FIRST DENGUE FEVER DEATH IN BARBADOS AS FOGGING CONTINUES NEXT WEEK IN FOUR PARISHES

An adult male has been confirmed as the first recorded death as a result of Dengue Fever in Barbados. This was confirmed today by the Ministry of Health.

Chief Medical Officer, Dr. Joy St. John

Chief Medical Officer, Dr. Joy St. John

Chief Medical Officer, Dr. Joy St. John expressed sympathy to the family of the deceased and is urging Barbadians who are experiencing symptoms of Dengue Fever, including sudden high fever, severe headaches, pain behind the eyes, muscle and joint pain; or symptoms of Dengue Haemorrhagic Fever such as bleeding from nose, mouth and gums, frequent vomiting or difficulty breathing, to seek immediate medical attention.

Barbadians are also reminded to check their premises for possible mosquito breeding places and to cover water containers such as buckets, small plastic containers and drums or to dispose of these in a proper manner, in order to reduce mosquito breeding.

The Ministry of Health is continuing to enhance its vector control and prevention activities, including collaboration with the Ministry of Education to conduct inspection and fogging of schools. Regular fogging of areas with heavy mosquito infestation will continue.

Information on how to handle vector control or dengue fever prevention issues may be obtained by calling the Ministry of Health at 467-9366 or the Polyclinics at the following numbers: Black Rock Polyclinic 438-9624, Maurice Byer Polyclinic 422-5052, Randal Phillips Polyclinic 428-3324, St. Philip Polyclinic 423-4572, Warrens Polyclinic 425-2996 or the Winston Scott Polyclinic 227-7766.

Information on how to handle vector control or dengue fever prevention issues may be obtained by calling the Ministry of Health at 467-9366 or the Polyclinics at the following numbers: Black Rock Polyclinic 438-9624, Maurice Byer Polyclinic 422-5052, Randal Phillips Polyclinic 428-3324, St. Philip Polyclinic 423-4572, Warrens Polyclinic 425-2996 or the Winston Scott Polyclinic 227-7766.

Fogging continues in four parishes next week as the Ministry of Health continues its thrust to eradicate the deadly aedes aegypti mosquito and reduce the instances of dengue throughout the island.

On Monday, August 30, the team from the Vector Control Unit will visit St. Joseph in the areas of Horse Hill, Suriname, 1st & 2nd Avenue Vaughan Land, Joes River Tenantry, Bowling Alley, Bonwell, Tourville, Orange Grove, Blackmans Tenantry and the environs.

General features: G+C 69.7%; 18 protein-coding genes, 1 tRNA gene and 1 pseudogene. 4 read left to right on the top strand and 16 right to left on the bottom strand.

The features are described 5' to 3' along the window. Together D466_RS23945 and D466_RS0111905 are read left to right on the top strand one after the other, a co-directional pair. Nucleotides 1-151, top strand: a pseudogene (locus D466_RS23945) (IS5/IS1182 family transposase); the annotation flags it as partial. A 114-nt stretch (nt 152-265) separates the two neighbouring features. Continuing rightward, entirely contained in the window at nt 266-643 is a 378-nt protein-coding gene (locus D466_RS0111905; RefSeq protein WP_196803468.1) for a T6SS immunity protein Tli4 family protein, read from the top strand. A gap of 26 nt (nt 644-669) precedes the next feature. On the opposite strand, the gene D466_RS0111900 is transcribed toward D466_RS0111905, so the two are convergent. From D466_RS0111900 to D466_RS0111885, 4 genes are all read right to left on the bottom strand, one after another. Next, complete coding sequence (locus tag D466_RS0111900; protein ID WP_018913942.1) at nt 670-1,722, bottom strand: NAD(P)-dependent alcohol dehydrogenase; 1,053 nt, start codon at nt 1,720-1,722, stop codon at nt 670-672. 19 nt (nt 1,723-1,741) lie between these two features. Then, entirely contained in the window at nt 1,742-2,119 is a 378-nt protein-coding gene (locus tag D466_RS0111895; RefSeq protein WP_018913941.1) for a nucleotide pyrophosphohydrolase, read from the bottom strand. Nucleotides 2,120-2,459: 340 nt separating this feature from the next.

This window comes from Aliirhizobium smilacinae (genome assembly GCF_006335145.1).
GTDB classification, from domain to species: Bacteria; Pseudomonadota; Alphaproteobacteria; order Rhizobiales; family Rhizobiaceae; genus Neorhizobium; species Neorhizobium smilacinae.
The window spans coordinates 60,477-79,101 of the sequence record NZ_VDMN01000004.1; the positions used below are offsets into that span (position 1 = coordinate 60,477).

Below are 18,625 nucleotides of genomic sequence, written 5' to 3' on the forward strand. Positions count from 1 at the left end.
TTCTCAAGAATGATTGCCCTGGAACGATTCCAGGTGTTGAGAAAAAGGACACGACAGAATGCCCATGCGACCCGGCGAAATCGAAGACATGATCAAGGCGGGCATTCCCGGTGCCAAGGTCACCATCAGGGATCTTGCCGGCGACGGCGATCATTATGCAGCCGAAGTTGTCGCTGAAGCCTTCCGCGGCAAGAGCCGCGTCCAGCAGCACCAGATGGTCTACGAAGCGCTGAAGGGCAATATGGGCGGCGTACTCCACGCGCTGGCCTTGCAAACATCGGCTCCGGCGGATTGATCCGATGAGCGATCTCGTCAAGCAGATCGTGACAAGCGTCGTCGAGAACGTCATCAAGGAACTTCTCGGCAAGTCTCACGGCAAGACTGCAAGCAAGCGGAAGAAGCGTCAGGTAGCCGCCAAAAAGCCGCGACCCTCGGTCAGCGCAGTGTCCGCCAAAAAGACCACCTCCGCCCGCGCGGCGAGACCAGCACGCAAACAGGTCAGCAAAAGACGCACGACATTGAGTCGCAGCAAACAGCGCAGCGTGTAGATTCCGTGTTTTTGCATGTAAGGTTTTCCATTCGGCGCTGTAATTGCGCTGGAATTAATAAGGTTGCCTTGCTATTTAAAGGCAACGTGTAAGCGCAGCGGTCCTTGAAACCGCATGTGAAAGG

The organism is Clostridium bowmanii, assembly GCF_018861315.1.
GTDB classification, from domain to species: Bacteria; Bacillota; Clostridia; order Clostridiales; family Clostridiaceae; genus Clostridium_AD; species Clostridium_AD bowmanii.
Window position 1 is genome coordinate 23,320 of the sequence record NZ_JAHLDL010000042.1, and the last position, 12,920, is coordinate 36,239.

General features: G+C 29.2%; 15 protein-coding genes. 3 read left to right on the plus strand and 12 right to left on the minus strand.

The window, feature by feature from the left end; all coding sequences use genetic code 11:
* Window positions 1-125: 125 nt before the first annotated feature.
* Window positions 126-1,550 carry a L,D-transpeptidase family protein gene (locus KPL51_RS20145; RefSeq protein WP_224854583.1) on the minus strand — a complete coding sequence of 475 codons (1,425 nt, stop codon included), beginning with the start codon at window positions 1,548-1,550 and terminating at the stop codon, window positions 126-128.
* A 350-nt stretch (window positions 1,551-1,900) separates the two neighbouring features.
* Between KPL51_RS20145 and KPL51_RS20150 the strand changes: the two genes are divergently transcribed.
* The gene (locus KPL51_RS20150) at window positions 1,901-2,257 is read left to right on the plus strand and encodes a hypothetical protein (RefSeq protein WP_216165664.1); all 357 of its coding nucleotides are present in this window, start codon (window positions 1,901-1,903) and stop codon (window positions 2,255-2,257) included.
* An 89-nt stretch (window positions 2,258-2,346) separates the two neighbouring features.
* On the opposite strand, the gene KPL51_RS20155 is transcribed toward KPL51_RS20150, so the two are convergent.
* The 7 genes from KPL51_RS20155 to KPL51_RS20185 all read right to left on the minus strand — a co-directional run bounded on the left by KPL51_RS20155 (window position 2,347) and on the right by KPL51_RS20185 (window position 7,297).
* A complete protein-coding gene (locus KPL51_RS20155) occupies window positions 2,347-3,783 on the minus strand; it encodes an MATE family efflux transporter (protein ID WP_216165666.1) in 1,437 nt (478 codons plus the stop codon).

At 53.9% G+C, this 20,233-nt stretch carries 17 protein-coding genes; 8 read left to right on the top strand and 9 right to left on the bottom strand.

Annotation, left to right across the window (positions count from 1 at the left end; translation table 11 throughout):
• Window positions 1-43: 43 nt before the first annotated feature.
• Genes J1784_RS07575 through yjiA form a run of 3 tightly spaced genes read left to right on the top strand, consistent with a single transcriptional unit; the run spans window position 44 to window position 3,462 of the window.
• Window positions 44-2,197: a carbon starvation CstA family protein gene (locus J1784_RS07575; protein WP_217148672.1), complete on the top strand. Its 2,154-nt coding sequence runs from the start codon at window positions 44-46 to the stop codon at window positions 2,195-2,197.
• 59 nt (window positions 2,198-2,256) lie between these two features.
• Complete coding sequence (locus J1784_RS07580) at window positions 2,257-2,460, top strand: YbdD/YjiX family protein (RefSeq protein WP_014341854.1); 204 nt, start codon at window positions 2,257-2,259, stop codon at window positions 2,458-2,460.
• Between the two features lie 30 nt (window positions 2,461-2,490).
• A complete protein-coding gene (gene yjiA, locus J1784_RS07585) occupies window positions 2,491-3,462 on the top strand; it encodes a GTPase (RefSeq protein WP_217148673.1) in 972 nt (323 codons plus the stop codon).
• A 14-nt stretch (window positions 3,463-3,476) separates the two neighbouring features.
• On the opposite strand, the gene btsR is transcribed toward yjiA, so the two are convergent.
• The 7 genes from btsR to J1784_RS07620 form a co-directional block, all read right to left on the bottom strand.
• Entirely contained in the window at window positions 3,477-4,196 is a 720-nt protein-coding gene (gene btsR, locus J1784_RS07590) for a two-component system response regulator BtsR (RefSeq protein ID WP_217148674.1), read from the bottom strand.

The following day, Tuesday, August 31, fogging will move to the parishes of St. George and St. Michael, where Dash Valley, Monroe Road, Mapp Hill, Haynes Hill, Pasture Road, Cutting Road, Palm Tree Road, Salters Tenantry Road, Roberts Tenantry, Haggatt Hall, Haggatt Hall Development, Salters Main Road, Neils Road, Cosy Corner, Bird Hill and the surrounding districts will be sprayed.

On Wednesday, September 1, communities in St. Michael will continue to be targeted. These are: Parkinson Field, Factory Avenue, Bottom Close, Pinelands, Golden Rock and the environs.

More fogging will be done in St. Michael on Thursday, September 2. This time Lower Collymore Rock, Jemmotts Lane, Woodside Gardens, Beckles Hill, St. Paul’s Avenue, Dunlow Lane, Henrys Lane, Culloden Road, Lawrence Avenue, Fairview Place, Alleynes Avenue, Grants Avenue, Walcotts Avenue, Old Quarry Avenue, Bay Gardens, 1st & 2nd Avenue Beckles Hill, Lukes Avenue, Palm Tree Avenue, Browns Avenue, Gittens Avenue, Clarkes Avenue, Curwens Avenue, Gullyfield Avenue, Jessamine Avenue, Sand Box Avenue, Upper Bay Street, Bedford Avenue, Chelsea Road, Chelsea Gardens and the surrounding areas will be targeted.

Fogging will conclude in St. James on Friday, September 3, when the team visits Walton Drive, Paradise Heights, University Hill, 2nd, 4th, 6th, 8th, 10th Avenues Wanstead Terrace, 1st – 16th Avenue West Terrace, Oxnards Terrace, Oxnards Crescent and the environs.

All fogging runs from 4:30 until 8:30 p.m. and householders are asked to assist in the elimination of the deadly aedes aegypti mosquito by opening windows and doors to allow the fog to penetrate.

Persons with respiratory problems should protect themselves from inhaling the fog, while pedestrians and motorists are encouraged to proceed with caution when encountering fogging operations on the street.

Parents are also advised to prohibit children from playing in the fog or running behind the fogging machine. {DATA COURTESY BGIS}

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